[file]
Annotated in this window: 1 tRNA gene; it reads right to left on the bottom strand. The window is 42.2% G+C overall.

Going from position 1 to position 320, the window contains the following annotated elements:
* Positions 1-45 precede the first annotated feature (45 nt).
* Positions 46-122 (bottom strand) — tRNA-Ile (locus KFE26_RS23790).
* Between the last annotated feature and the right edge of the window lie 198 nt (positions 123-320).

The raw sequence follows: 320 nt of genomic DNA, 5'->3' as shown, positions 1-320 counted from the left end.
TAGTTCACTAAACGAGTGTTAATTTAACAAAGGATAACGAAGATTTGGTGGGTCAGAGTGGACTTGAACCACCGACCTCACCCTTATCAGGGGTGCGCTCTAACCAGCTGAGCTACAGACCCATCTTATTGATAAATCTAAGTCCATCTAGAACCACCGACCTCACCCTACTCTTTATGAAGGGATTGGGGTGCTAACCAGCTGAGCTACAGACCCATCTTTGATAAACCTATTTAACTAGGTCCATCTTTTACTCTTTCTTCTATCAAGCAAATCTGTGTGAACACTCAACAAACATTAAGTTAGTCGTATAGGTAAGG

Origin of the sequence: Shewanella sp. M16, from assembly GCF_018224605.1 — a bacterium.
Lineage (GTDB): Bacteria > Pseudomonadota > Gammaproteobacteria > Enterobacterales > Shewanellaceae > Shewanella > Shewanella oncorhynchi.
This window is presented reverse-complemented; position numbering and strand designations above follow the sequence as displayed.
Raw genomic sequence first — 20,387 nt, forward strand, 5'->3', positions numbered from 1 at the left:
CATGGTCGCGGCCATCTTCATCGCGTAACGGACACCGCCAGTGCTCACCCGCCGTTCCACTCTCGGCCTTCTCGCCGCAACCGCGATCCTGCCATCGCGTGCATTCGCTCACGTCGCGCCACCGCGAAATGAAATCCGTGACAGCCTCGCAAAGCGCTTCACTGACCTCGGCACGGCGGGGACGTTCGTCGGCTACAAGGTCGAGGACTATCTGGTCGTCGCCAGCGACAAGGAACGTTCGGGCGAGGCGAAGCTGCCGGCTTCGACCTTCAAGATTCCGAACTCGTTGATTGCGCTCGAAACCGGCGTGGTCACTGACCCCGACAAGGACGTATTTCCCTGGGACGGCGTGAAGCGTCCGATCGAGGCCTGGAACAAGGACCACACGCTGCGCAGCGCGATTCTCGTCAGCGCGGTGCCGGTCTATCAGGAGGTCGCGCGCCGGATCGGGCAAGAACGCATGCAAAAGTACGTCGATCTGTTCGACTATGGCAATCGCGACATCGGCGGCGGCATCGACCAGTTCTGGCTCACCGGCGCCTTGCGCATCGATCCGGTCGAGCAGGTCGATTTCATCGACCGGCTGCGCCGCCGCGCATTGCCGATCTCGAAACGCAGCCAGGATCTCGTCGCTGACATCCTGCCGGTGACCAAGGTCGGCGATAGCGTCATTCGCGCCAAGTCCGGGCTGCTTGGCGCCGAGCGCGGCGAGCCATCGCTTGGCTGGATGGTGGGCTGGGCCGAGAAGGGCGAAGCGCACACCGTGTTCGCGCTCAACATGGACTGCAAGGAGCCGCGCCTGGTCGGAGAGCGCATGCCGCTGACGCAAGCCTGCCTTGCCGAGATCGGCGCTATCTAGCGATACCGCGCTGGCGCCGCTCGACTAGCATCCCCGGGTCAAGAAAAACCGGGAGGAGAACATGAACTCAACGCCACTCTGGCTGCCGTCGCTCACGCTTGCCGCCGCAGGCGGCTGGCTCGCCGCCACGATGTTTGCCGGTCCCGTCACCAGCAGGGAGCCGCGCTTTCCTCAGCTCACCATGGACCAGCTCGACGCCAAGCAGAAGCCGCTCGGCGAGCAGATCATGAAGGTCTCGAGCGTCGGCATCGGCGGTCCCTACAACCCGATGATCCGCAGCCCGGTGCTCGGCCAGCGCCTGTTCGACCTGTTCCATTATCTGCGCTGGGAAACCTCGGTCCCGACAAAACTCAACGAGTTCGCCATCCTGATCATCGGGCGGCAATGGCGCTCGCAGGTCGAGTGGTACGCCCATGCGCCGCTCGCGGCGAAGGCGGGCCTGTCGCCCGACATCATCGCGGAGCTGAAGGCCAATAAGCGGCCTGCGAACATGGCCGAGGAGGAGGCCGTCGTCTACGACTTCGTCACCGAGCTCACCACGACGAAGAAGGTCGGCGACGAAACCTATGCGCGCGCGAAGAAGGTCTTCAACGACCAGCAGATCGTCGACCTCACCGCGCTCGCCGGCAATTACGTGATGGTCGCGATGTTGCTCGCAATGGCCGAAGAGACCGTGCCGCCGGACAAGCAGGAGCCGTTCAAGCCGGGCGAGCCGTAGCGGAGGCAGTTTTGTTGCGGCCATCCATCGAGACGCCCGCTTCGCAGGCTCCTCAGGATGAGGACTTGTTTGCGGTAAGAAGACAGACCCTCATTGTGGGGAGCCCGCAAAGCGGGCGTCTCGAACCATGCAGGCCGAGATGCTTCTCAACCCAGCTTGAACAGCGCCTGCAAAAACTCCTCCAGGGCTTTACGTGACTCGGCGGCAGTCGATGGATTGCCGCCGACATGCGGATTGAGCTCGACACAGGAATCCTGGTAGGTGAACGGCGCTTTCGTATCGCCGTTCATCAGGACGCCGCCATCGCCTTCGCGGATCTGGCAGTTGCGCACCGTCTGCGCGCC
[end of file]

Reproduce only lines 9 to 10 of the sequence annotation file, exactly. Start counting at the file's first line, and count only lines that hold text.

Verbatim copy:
Lineage (GTDB): Bacteria > Pseudomonadota > Gammaproteobacteria > Enterobacterales > Shewanellaceae > Shewanella > Shewanella oncorhynchi.
This window is presented reverse-complemented; position numbering and strand designations above follow the sequence as displayed.